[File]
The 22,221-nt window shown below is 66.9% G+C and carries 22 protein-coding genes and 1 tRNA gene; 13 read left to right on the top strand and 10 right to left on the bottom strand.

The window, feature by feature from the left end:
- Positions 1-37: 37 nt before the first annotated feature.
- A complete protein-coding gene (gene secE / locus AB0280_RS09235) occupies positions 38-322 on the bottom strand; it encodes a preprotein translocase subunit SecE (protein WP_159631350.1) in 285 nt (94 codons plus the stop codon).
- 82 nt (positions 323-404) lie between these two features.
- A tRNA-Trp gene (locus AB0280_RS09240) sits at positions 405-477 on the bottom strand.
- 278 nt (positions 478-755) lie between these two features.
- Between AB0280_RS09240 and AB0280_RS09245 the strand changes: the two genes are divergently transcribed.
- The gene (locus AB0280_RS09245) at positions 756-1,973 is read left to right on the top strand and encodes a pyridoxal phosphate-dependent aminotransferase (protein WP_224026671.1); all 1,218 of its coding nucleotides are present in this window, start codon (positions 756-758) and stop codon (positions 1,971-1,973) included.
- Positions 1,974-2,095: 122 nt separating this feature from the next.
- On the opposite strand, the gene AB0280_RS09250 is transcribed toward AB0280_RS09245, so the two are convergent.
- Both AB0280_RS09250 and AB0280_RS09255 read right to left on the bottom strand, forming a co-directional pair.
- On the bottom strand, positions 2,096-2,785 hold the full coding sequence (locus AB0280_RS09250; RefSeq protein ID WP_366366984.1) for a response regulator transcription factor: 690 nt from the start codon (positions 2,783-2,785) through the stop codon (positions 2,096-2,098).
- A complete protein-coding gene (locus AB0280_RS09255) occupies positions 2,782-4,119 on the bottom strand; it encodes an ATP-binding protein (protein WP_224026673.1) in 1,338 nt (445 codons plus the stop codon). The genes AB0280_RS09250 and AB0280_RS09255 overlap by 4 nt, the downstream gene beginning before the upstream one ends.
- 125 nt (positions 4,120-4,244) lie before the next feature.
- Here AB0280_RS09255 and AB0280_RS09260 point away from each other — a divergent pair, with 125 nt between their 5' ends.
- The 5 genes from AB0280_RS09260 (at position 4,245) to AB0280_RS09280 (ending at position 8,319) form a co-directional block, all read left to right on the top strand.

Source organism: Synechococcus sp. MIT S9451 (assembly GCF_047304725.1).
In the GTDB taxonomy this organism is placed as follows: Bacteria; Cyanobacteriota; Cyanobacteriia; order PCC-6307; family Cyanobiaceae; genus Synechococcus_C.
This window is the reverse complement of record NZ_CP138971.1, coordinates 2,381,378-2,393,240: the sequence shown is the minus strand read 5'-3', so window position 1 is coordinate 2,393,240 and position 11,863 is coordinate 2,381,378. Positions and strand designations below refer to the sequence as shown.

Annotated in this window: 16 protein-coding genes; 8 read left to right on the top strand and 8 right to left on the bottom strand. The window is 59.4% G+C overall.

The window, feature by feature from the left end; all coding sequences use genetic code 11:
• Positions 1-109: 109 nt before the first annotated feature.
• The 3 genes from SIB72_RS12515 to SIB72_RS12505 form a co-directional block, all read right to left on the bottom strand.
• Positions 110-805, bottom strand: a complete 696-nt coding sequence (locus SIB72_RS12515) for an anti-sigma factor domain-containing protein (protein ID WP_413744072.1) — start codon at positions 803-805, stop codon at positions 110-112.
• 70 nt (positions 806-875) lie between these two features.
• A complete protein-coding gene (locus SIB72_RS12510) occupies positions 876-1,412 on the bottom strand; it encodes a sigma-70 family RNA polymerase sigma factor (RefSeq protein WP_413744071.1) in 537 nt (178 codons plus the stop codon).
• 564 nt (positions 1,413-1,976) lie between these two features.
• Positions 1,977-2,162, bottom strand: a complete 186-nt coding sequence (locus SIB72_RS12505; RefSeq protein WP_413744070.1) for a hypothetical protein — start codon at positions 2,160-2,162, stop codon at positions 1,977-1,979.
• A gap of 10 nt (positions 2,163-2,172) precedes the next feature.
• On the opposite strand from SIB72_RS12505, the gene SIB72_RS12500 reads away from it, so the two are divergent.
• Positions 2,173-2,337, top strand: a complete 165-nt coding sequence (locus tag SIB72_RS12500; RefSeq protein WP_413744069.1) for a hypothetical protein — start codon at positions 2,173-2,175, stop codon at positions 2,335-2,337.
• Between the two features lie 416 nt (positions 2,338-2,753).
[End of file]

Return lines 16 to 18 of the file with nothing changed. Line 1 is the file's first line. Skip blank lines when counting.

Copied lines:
- Here AB0280_RS09255 and AB0280_RS09260 point away from each other — a divergent pair, with 125 nt between their 5' ends.
- The 5 genes from AB0280_RS09260 (at position 4,245) to AB0280_RS09280 (ending at position 8,319) form a co-directional block, all read left to right on the top strand.

Source organism: Synechococcus sp. MIT S9451 (assembly GCF_047304725.1).